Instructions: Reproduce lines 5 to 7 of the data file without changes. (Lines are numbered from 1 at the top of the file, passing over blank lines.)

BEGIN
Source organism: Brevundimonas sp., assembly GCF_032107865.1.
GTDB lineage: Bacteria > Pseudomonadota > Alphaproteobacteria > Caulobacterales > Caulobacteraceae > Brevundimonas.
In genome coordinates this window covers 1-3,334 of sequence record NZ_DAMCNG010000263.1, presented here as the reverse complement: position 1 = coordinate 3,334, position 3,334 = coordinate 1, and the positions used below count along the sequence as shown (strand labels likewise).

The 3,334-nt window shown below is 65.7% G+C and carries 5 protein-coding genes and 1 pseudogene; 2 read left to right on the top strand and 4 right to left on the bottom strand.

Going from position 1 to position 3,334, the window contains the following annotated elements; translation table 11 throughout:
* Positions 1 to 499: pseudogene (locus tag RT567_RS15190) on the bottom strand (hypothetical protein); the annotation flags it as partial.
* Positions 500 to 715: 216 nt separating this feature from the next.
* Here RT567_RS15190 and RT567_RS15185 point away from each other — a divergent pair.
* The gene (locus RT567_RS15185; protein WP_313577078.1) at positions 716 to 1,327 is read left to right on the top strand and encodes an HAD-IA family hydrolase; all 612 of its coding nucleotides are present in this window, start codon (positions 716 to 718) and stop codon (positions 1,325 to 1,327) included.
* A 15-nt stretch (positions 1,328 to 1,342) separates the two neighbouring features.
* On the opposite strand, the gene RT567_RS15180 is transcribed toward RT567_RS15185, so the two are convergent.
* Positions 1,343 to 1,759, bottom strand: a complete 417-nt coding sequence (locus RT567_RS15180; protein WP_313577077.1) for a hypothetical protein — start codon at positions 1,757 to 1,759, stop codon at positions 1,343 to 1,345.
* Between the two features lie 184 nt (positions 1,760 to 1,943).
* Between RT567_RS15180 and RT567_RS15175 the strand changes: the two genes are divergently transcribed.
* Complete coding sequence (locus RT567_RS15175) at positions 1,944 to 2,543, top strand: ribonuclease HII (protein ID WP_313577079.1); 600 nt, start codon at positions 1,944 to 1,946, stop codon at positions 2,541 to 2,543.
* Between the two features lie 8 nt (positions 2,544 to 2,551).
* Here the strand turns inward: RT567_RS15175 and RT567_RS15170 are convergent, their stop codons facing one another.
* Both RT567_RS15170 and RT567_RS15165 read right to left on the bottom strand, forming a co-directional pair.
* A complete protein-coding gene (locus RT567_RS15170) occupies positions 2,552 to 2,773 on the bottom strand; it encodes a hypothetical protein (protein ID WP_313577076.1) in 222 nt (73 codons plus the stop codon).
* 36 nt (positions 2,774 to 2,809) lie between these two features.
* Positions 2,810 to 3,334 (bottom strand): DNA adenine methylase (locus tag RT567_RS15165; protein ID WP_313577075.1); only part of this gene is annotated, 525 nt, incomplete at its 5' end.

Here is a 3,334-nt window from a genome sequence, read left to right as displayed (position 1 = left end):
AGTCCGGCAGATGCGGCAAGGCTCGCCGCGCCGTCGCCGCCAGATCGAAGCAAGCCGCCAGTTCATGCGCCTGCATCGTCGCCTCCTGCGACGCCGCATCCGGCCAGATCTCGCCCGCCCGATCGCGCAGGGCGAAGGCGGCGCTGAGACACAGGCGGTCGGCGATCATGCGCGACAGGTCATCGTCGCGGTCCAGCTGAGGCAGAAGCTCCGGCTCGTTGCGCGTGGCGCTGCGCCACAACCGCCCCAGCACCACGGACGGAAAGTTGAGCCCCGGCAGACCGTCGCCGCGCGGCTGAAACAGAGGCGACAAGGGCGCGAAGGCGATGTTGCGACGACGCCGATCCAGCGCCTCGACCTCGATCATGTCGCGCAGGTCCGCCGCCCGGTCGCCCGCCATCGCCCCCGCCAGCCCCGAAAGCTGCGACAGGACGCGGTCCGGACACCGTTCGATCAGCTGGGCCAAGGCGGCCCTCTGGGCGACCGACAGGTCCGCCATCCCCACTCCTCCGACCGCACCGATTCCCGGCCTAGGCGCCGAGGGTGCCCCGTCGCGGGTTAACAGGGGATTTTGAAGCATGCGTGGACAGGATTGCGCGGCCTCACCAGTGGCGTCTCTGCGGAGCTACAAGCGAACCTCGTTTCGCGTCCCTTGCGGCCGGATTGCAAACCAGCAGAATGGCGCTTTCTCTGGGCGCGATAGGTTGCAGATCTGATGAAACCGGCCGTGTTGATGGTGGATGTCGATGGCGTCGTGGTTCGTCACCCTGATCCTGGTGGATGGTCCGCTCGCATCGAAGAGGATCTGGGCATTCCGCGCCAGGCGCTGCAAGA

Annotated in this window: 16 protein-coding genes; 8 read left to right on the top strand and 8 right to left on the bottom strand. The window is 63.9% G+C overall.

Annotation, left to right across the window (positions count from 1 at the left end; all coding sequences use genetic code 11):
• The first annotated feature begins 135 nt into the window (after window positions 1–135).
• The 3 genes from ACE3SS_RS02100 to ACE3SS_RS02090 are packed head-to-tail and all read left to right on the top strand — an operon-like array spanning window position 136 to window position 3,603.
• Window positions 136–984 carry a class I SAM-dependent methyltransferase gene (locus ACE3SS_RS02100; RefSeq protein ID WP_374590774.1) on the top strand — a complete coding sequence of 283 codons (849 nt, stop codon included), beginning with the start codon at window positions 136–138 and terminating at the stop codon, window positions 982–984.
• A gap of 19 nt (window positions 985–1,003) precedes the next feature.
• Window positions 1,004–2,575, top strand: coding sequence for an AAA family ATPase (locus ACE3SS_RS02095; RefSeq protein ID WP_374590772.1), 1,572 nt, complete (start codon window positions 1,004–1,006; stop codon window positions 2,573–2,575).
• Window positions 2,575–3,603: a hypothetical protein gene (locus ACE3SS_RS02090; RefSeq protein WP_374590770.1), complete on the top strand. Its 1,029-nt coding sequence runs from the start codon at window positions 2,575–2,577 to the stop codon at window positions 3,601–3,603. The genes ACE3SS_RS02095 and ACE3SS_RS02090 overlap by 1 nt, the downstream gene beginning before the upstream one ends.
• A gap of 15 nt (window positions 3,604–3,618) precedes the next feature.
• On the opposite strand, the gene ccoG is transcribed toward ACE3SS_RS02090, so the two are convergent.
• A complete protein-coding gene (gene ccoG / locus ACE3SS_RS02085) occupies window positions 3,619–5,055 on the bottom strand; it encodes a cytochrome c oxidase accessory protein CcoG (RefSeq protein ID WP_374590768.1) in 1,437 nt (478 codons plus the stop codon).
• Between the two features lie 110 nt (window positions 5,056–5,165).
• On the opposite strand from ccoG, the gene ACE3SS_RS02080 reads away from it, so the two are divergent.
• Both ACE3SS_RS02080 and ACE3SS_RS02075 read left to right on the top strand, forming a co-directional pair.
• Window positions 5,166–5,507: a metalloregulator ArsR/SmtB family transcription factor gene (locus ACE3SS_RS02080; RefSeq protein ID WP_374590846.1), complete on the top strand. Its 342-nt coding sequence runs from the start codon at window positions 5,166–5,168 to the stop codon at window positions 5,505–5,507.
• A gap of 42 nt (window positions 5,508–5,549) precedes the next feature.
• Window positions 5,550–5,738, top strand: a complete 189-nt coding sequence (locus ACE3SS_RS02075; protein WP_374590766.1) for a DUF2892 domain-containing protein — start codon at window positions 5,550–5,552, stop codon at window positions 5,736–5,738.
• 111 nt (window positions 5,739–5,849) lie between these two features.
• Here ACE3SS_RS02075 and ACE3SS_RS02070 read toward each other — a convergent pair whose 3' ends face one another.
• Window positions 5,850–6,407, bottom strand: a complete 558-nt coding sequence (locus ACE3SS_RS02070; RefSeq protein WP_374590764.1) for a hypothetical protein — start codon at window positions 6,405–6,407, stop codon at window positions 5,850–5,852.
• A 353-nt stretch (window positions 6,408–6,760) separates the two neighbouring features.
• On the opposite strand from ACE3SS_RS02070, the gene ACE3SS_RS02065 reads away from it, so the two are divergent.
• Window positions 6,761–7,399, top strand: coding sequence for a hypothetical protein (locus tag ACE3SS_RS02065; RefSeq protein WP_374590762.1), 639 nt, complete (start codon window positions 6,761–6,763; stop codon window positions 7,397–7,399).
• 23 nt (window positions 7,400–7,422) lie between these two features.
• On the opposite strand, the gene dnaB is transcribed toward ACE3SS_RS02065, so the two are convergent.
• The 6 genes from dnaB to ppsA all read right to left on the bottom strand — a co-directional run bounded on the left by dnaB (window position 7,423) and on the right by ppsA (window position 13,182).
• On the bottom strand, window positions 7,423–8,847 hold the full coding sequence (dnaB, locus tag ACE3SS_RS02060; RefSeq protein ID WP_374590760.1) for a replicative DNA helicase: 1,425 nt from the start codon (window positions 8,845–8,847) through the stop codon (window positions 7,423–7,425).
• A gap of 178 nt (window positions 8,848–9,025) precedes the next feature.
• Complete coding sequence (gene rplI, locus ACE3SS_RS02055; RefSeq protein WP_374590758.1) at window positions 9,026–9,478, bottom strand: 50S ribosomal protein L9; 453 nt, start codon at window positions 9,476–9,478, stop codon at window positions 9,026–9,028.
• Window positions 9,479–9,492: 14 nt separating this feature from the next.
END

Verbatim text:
Going from position 1 to position 3,334, the window contains the following annotated elements; translation table 11 throughout:
* Positions 1 to 499: pseudogene (locus tag RT567_RS15190) on the bottom strand (hypothetical protein); the annotation flags it as partial.
* Positions 500 to 715: 216 nt separating this feature from the next.